ConnectIT: Global Knowledge Cities

Yesterday, I participated in a panel discussion at the ConnectIT conference, entitled Global Knowledge Cities: Does Toronto make the cut?:

Among other factors, powerful global corporations, emergence of Web 2.0 technologies, and the increased ease of information displacement have changed our social landscapes. In light of this shift, how will cities, like Toronto, be using technology to gain a competitive advantage in the changing global landscape? Are they improving the quality of life for its residents? What defines a fully developed/knowledge city? Where does Toronto stand?

Diane Francis with her blackberry at Connect I.T. on TwitPicThe panel was moderated by the engaging James Norrie, Associate Dean of the Ted Rogers School of Management with fellow esteemed panelists Dave Wallace, CIO – City of Toronto, John Cannon, CIO – Toronto Transit Commission and Diane Francis, Editor-at-Large, National Post. The panel was introduced by our Twitter-obsessed Mayor David Miller (@mayormiller), who likes to tweet photos of journalists, clearly feeling empowered and tickled by the opportunity to turn the camera on the press.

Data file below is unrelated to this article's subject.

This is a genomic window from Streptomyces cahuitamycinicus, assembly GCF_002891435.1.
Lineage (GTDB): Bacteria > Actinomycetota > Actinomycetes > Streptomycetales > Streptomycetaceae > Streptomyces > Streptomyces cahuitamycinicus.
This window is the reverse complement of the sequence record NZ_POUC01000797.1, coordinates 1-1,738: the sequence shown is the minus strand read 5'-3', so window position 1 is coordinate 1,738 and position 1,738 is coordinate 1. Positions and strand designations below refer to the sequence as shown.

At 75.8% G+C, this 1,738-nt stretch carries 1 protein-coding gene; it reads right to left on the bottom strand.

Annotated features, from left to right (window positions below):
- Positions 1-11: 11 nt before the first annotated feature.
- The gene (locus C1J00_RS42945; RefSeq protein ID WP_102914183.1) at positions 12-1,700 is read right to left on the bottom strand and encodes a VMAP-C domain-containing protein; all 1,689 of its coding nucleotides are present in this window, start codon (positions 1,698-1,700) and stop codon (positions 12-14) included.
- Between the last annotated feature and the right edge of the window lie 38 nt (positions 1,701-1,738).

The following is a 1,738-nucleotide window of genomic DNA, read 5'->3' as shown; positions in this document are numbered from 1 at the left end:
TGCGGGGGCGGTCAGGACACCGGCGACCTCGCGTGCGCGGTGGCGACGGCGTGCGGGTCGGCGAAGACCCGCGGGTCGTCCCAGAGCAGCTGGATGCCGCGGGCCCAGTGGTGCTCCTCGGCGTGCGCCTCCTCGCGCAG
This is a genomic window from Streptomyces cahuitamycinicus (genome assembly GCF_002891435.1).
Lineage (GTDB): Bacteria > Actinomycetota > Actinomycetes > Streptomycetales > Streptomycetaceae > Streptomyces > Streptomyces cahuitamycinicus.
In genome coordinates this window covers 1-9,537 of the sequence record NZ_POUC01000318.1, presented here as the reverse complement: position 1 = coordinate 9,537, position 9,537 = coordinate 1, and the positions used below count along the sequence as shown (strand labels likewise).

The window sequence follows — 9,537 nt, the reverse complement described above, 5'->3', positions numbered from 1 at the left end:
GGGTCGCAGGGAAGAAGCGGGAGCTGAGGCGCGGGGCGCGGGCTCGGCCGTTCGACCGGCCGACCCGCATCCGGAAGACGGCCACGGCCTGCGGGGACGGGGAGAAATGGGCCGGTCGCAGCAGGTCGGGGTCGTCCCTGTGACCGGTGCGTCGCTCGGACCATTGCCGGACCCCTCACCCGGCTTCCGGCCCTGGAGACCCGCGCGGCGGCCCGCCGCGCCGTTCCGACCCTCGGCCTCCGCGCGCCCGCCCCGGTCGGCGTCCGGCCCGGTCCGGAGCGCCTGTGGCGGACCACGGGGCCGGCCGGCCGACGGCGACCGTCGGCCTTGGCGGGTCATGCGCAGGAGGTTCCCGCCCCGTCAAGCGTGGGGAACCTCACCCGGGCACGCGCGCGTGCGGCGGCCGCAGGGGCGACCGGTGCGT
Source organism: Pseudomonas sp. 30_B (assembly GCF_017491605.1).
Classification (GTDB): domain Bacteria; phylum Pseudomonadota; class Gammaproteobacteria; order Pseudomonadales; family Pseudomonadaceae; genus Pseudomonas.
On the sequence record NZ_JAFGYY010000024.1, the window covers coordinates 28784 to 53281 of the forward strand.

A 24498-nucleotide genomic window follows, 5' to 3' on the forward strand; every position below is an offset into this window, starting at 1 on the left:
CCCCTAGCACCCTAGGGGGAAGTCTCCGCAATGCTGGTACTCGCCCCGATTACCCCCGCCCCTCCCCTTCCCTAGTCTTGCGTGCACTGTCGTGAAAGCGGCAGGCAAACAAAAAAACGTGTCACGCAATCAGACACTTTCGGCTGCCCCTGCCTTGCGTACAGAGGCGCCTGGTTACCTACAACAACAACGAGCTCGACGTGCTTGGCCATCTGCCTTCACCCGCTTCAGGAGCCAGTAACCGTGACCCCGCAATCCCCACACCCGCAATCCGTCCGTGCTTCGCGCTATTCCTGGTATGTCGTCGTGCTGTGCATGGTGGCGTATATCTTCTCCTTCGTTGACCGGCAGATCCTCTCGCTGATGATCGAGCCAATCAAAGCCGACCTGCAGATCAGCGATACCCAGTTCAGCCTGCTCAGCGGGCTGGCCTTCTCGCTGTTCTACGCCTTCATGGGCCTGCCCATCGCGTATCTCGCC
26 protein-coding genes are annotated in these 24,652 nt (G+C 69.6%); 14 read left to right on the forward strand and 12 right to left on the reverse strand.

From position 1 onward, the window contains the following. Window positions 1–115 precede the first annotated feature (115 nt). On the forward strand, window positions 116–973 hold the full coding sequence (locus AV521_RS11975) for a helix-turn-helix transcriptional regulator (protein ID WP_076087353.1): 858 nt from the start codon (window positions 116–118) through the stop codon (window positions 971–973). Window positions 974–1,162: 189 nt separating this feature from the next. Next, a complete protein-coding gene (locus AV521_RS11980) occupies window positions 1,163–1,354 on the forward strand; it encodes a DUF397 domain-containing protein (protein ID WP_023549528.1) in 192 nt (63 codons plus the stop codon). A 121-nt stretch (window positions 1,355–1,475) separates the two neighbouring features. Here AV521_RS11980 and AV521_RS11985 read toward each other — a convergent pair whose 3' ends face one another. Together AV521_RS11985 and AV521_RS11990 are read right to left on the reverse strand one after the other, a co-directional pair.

It was a wide-ranging conversation, and provided a great opportunity for the City of Toronto to tell the audience of Ryerson Information Technology Management students, alumni, faculty and members of the technology community and industry about the City’s initiatives and vision for the future.

Congratulations to organizers, Matthew Merritt, Dimitry Sapon and Jaime Sorgente (@jsorgent) for a very pro-style conference. As a tech conference created by students for the wider Ryerson and Toronto community I was very impressed with their professionalism and attention to detail.